The Headline: Multi-gene Test May Better Predict Who Will Suffer from Dementia
What you need to know: According to an article in the Annals of Neurology, it is now possible to predict who will suffer from dementia or cognitive decline. The test called the Polygenic Hazard Score (PHS) combines the effects of over two dozen gene mutations, that individually lead to only a small increased risk of Alzheimer’s Disease, that can help predict dementia or cognitive decline in an individual.
The test was done on 1081 participants, out of which some carry the APOE E4 genetic variant, and some who do not carry even one copy of APOE E4 genetic variant (used to identify the risk of Alzheimer’s). The results showed that some people even without APOE E4 genetic variant had a higher PHS. Meaning: a higher level of amyloid plague, which is a protein that marks the presence of Alzheimer’s disease in the brain of the individual.
The Headline: Early Diagnosis Tough for Alzheimer’s: Doctors
What you need to know: The incidence of Alzheimer’s disease in India is 125 new cases per population of 1 lakh, above 60 years of age. Approximately 40.31 lakh people are believed to suffer from Alzheimer’s in India. and the number will increase to 67.43 lakh by 2030, as predicted by The Alzheimer’s and Related Disorders Society of India.
And yet, awareness is fairly low. As one grows older, symptoms of forgetfulness, anxiety, and delusion are assumed to be normal. But this could actually be the first sign of Alzheimer’s disease. Most patients seek medical help only once the disease has reached stage 2 and 3 because that is when the signs become more extreme; like forgetting home address, forgetting names and faces of family and friends.
For Further Reading/ Watching:
A Ted Talk by Lisa Genova, a neuroscientist and author of “Still Alice” says that Alzheimer’s disease affects everyone. How? Because if you don’t have it, someone you know will have it, which might make you a caregiver. Awareness of early signs is key to getting a timely diagnosis and learning how to care for a loved one.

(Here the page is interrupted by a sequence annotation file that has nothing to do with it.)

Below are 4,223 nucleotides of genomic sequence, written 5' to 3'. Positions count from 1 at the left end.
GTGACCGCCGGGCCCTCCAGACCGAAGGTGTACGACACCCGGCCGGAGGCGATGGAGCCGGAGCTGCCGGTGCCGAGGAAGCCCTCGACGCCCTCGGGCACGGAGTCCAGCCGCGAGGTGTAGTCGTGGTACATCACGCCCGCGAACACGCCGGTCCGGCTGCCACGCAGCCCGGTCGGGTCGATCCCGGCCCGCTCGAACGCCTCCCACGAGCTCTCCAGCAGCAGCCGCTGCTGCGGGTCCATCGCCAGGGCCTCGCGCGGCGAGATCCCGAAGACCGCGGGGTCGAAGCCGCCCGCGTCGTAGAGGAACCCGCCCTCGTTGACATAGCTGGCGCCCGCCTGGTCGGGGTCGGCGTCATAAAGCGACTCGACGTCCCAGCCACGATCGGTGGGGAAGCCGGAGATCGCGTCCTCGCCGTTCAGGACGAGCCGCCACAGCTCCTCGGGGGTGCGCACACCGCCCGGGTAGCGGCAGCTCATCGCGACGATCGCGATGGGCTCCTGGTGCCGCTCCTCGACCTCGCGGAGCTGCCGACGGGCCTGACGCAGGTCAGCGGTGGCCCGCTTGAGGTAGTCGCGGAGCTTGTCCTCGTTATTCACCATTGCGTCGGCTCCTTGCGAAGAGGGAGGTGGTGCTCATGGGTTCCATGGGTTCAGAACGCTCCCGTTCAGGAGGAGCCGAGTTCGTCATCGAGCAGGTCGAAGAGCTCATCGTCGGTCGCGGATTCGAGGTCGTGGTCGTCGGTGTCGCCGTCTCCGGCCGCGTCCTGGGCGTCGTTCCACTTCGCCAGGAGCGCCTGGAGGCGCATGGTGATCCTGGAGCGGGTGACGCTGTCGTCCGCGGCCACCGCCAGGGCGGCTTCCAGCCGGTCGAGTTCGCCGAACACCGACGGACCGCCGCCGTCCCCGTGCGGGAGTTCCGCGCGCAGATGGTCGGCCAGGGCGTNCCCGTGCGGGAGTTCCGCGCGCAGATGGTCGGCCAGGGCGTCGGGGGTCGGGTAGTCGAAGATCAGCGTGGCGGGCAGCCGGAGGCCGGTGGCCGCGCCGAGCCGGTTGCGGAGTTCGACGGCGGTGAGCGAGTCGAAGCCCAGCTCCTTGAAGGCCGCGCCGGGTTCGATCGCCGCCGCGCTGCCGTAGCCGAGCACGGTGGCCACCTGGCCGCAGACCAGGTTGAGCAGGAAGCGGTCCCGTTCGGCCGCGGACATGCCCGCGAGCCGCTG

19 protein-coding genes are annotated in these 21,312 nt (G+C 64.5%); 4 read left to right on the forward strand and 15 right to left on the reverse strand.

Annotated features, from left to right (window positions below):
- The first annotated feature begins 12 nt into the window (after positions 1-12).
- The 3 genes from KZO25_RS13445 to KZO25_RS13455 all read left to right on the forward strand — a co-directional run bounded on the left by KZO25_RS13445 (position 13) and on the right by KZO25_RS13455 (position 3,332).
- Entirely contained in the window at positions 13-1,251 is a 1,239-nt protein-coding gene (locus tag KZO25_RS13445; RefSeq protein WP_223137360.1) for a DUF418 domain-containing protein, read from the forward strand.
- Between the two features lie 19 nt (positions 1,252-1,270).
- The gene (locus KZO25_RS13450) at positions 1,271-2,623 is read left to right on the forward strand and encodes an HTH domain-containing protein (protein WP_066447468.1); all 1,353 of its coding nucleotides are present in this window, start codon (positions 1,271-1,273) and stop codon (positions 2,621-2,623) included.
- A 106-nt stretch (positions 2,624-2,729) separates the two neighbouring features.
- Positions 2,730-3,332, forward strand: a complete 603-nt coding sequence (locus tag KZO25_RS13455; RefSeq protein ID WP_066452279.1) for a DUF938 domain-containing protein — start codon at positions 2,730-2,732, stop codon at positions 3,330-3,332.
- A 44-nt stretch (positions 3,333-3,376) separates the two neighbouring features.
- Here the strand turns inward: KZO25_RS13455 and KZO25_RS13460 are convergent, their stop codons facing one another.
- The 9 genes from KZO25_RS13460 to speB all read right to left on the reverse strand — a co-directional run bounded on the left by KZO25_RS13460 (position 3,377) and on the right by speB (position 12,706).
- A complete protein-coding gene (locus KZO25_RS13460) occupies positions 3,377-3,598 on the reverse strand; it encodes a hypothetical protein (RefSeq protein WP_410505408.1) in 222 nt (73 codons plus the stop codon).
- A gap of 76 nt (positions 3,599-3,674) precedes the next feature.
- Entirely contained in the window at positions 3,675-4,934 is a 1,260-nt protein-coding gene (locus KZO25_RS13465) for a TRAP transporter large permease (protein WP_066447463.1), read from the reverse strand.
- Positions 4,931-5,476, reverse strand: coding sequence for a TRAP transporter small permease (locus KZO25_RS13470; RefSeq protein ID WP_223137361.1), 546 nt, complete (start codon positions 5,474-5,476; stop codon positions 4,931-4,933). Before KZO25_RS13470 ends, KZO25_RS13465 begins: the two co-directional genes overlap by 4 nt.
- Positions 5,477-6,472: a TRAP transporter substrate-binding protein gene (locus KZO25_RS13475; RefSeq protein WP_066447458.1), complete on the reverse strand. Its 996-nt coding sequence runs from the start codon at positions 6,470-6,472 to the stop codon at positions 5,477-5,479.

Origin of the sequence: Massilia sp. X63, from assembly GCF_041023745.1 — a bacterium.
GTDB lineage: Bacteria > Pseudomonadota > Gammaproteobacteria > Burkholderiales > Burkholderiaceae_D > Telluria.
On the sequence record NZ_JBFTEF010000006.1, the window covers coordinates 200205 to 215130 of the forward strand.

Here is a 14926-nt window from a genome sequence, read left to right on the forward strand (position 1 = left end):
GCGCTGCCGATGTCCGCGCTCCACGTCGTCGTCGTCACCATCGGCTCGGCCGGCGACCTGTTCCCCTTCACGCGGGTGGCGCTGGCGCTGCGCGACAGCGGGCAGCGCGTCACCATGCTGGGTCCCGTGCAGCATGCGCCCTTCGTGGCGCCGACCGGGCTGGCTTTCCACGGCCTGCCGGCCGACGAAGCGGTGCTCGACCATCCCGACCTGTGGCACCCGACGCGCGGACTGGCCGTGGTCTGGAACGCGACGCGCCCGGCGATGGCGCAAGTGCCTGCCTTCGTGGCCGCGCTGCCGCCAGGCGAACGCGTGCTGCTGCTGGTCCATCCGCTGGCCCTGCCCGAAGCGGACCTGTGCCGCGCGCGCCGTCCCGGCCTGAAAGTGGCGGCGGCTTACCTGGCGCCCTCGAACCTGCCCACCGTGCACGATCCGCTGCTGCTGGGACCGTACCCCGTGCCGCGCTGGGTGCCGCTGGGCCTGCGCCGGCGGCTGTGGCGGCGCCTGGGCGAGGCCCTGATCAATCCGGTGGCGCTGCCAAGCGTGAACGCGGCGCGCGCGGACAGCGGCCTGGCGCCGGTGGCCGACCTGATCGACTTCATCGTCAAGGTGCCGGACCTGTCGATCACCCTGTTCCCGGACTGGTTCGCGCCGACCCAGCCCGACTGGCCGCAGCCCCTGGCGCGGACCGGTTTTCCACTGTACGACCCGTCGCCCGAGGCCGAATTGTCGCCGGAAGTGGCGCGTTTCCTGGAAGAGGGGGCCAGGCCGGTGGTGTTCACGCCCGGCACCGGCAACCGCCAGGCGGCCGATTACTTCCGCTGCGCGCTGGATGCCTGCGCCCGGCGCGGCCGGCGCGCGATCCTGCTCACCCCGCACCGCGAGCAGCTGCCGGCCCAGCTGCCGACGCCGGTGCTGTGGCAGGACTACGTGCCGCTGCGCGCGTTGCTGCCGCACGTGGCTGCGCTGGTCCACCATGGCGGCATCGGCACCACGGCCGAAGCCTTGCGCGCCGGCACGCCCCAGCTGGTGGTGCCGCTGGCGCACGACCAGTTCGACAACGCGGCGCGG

The Headline: Smartphone Apps May help Alleviate Mild Depression
What you need to know: According to research published in the journal World Psychiatry, smartphone mental health apps may help reduce depression. Australian researchers examined more than 3,400 adult men and women who lived with conditions like depression, anxiety, and bipolar disorder for the study. The participants were asked to use 22 different smartphone mental health programs for some weeks/months depending on the requirement of the apps.
The results? It was noticed that there was a significant reduction in the symptoms of mental health illnesses in these participants after they used these mindfulness, and cognitive behavioural therapy apps. Some of these apps include Headspace and MoodHacker. Of course, these apps cannot replace therapy, but it is important in understanding how technology can be used to move past economic limitations that one may face while trying to get mental healthcare.
Also Read: Mental Healthcare and the Need for Insurance Cover
The headline: Will Psychedelic Therapy Transform Mental Healthcare?
What you need to know: Research on drugs like LSD, MDMA, ayahuasca has sparked conversation around treating mental health illnesses using these “off-limits” and illegal drugs. It is noted that psychedelic drugs can be effective on treating eating disorders, OCD and even depression. The practice of using these drugs is still not allowed, of course, but the research (strictly limited to certain institutes) shows that classic psychedelics (LSD, psilocybin, and ayahuasca) work on releasing receptors are associated with feelings of wellbeing.
A study published in 2011 showed how some of these drugs help reduce anxiety in patients who were getting treated for advanced stage cancer. But, given cases of drug-induced psychosis, not to mention legality issues, it’s most likely that the jury is out on this one. (Disclaimer: The Health Collective does not endorse the use of illicit substances)
Reporter: Sukanya Sharma
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